His esoteric – in fact, you may suspect deliberately esoteric – approach to influences are almost telling. The never-released game "Densen", which he only has a screenshot of, which involved sliding with a coat-hanger down electric wires was one. Because, like Katamari, it turns a normal world into something strange – in his case, skyscrapers and people into material for an enormous ball. Even more obscure, a fairground water-target game where you aimed a jet at vegetable-themed targets, such as a smiling aubergine. He liked its directness and the way that water bubbles went into the stream as the time ran out and the power slackened off… especially as he suspected that was an engineering fault rather than an actual deliberate design.
Concluding, he admits he’s expressed a confused message of a man who’s “walking forwards while facing backwards”. He believes that silliness is essential for life, but still finds himself returning to two questions. Firstly, is it okay to go on making superfluous games forever. And secondly, because games are essentially meaningless, shouldn’t they embrace this transitory nature in a punk-rock style.
He knows games are interesting… but life is interesting. From feeling the rush of air in your face while riding a bike, to the joy of skipping or the heart-beating in your chest when you stop. These may not be particularly punk rock, but they all stimulate, and all make life worth living.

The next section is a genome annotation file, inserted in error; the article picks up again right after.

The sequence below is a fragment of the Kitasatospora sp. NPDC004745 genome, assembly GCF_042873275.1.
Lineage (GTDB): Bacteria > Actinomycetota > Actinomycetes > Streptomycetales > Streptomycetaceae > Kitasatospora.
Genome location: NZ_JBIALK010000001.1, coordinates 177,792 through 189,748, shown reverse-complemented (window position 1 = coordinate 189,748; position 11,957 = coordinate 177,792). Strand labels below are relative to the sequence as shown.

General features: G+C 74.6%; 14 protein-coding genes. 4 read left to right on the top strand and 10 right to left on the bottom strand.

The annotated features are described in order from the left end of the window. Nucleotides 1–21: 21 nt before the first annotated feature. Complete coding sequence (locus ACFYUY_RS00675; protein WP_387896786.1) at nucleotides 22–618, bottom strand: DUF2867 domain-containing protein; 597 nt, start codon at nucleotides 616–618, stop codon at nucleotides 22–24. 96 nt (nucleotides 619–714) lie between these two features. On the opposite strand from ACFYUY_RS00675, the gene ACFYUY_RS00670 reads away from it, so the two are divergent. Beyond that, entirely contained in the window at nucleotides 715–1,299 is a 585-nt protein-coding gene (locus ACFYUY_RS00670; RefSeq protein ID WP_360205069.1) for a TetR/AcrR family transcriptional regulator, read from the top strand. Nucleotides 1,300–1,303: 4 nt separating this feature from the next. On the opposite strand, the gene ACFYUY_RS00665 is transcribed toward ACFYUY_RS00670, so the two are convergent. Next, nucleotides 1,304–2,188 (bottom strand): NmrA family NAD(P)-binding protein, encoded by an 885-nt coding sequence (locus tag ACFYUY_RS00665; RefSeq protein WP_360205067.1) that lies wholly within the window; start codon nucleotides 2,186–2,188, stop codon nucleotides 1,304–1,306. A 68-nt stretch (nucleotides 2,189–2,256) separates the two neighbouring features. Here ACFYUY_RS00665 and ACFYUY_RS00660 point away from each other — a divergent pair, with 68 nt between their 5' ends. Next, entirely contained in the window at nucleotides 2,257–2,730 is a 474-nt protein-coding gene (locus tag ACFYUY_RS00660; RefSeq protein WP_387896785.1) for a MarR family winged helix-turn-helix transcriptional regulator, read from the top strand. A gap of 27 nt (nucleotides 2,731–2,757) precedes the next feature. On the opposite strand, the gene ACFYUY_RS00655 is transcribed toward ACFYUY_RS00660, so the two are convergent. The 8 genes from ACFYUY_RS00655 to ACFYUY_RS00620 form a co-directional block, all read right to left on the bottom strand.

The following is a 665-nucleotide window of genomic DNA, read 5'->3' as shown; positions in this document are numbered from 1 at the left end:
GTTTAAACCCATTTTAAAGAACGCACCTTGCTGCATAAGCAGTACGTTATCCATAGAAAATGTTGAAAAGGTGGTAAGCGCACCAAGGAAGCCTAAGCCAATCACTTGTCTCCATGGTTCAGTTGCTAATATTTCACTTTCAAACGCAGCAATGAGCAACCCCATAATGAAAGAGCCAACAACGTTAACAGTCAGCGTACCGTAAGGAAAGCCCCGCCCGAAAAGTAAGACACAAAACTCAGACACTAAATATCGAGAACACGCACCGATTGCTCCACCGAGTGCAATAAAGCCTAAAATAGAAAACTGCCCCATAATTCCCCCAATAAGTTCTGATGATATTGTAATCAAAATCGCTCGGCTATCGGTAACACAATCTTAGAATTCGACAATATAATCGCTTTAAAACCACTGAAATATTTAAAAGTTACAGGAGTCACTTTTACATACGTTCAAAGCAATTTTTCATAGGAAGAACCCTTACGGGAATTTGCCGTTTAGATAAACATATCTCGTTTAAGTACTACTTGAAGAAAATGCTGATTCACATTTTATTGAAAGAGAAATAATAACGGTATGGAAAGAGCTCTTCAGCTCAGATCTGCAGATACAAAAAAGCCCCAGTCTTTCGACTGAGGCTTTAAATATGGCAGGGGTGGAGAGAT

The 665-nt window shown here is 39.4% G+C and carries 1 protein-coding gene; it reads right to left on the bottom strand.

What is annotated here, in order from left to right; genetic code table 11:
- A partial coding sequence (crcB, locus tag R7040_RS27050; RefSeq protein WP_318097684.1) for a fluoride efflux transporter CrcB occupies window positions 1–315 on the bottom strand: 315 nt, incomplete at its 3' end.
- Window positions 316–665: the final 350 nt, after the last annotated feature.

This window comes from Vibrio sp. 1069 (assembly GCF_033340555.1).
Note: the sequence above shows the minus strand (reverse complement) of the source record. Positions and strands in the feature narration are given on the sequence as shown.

“You don’t need games to have fun,” he considers, “possibly you don’t need games at all”. He gets frustrated of his inability to communicate these simple aspects of life in a game, and stresses that all developers should remember to not think what the Next Gen can do… but what you can do with the Next Gen. The thoughts and feelings of a game are all that matters.
He concludes doubting that he’ll ever be able to put these frustrating questions aside, and promising that now he hopes to put Katamari aside and return to his first love: something new: “Suspend your expectation and wait and see what happens”.
Something in the Q&A section stands out, and seems to capture something of the psychedelic lament which ran through the keynote. Someone asks why he doesn’t play many games anymore. He answers simply: “Because there are no fun ones.”